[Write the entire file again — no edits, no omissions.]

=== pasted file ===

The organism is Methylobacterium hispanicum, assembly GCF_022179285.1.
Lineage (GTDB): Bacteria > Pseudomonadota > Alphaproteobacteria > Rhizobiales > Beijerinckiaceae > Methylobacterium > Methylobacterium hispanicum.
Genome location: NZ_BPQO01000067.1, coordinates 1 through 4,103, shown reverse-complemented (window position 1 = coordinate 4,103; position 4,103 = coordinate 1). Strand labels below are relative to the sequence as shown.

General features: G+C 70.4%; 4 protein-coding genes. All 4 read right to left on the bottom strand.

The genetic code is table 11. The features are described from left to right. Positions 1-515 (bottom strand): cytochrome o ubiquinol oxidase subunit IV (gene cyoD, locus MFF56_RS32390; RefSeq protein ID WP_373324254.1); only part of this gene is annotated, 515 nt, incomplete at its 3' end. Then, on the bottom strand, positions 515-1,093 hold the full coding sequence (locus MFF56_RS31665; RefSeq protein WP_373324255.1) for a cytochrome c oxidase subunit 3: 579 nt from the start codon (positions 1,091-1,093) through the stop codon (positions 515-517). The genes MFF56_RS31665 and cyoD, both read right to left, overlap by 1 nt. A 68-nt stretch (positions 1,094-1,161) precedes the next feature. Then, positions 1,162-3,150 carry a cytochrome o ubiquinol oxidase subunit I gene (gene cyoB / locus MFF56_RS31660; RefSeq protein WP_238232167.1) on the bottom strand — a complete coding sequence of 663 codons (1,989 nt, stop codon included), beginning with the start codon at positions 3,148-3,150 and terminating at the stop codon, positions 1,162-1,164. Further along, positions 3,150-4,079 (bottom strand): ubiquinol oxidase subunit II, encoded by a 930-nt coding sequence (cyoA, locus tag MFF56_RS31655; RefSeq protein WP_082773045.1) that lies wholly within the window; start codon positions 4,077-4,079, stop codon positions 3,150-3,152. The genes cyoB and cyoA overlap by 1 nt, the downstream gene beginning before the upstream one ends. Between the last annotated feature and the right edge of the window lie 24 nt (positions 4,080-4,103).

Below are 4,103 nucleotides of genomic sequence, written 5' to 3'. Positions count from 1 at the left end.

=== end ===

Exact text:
The organism is Methylobacterium hispanicum, assembly GCF_022179285.1.
Lineage (GTDB): Bacteria > Pseudomonadota > Alphaproteobacteria > Rhizobiales > Beijerinckiaceae > Methylobacterium > Methylobacterium hispanicum.
Genome location: NZ_BPQO01000067.1, coordinates 1 through 4,103, shown reverse-complemented (window position 1 = coordinate 4,103; position 4,103 = coordinate 1). Strand labels below are relative to the sequence as shown.

General features: G+C 70.4%; 4 protein-coding genes. All 4 read right to left on the bottom strand.

The genetic code is table 11. The features are described from left to right. Positions 1-515 (bottom strand): cytochrome o ubiquinol oxidase subunit IV (gene cyoD, locus MFF56_RS32390; RefSeq protein ID WP_373324254.1); only part of this gene is annotated, 515 nt, incomplete at its 3' end. Then, on the bottom strand, positions 515-1,093 hold the full coding sequence (locus MFF56_RS31665; RefSeq protein WP_373324255.1) for a cytochrome c oxidase subunit 3: 579 nt from the start codon (positions 1,091-1,093) through the stop codon (positions 515-517). The genes MFF56_RS31665 and cyoD, both read right to left, overlap by 1 nt. A 68-nt stretch (positions 1,094-1,161) precedes the next feature. Then, positions 1,162-3,150 carry a cytochrome o ubiquinol oxidase subunit I gene (gene cyoB / locus MFF56_RS31660; RefSeq protein WP_238232167.1) on the bottom strand — a complete coding sequence of 663 codons (1,989 nt, stop codon included), beginning with the start codon at positions 3,148-3,150 and terminating at the stop codon, positions 1,162-1,164. Further along, positions 3,150-4,079 (bottom strand): ubiquinol oxidase subunit II, encoded by a 930-nt coding sequence (cyoA, locus tag MFF56_RS31655; RefSeq protein WP_082773045.1) that lies wholly within the window; start codon positions 4,077-4,079, stop codon positions 3,150-3,152. The genes cyoB and cyoA overlap by 1 nt, the downstream gene beginning before the upstream one ends. Between the last annotated feature and the right edge of the window lie 24 nt (positions 4,080-4,103).

Below are 4,103 nucleotides of genomic sequence, written 5' to 3'. Positions count from 1 at the left end.